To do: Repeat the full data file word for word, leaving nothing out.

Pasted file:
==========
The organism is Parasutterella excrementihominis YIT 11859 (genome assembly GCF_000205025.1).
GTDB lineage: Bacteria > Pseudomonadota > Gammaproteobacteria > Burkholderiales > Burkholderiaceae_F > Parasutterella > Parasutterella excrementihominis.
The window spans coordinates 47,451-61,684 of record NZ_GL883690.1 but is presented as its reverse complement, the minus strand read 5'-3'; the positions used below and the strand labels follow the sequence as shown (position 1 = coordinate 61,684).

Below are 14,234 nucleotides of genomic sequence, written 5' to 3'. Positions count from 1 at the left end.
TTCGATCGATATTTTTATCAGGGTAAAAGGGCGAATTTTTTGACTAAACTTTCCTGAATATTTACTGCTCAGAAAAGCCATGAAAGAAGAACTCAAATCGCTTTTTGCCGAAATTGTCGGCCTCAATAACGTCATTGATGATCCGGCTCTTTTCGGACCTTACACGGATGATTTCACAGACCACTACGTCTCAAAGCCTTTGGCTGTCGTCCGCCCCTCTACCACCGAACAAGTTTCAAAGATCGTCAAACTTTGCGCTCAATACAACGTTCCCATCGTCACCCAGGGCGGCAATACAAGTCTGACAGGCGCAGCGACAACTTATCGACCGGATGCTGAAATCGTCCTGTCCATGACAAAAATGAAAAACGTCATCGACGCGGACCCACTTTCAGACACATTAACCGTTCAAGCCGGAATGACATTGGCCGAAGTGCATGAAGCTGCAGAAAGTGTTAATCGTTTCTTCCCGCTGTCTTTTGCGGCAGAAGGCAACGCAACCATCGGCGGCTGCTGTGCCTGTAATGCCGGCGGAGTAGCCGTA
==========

The organism is Parasutterella excrementihominis YIT 11859 (genome assembly GCF_000205025.1).
GTDB lineage: Bacteria > Pseudomonadota > Gammaproteobacteria > Burkholderiales > Burkholderiaceae_F > Parasutterella > Parasutterella excrementihominis.
The window spans coordinates 47,451-61,684 of record NZ_GL883690.1 but is presented as its reverse complement, the minus strand read 5'-3'; the positions used below and the strand labels follow the sequence as shown (position 1 = coordinate 61,684).

Below are 14,234 nucleotides of genomic sequence, written 5' to 3'. Positions count from 1 at the left end.
TTCGATCGATATTTTTATCAGGGTAAAAGGGCGAATTTTTTGACTAAACTTTCCTGAATATTTACTGCTCAGAAAAGCCATGAAAGAAGAACTCAAATCGCTTTTTGCCGAAATTGTCGGCCTCAATAACGTCATTGATGATCCGGCTCTTTTCGGACCTTACACGGATGATTTCACAGACCACTACGTCTCAAAGCCTTTGGCTGTCGTCCGCCCCTCTACCACCGAACAAGTTTCAAAGATCGTCAAACTTTGCGCTCAATACAACGTTCCCATCGTCACCCAGGGCGGCAATACAAGTCTGACAGGCGCAGCGACAACTTATCGACCGGATGCTGAAATCGTCCTGTCCATGACAAAAATGAAAAACGTCATCGACGCGGACCCACTTTCAGACACATTAACCGTTCAAGCCGGAATGACATTGGCCGAAGTGCATGAAGCTGCAGAAAGTGTTAATCGTTTCTTCCCGCTGTCTTTTGCGGCAGAAGGCAACGCAACCATCGGCGGCTGCTGTGCCTGTAATGCCGGCGGAGTAGCCGTA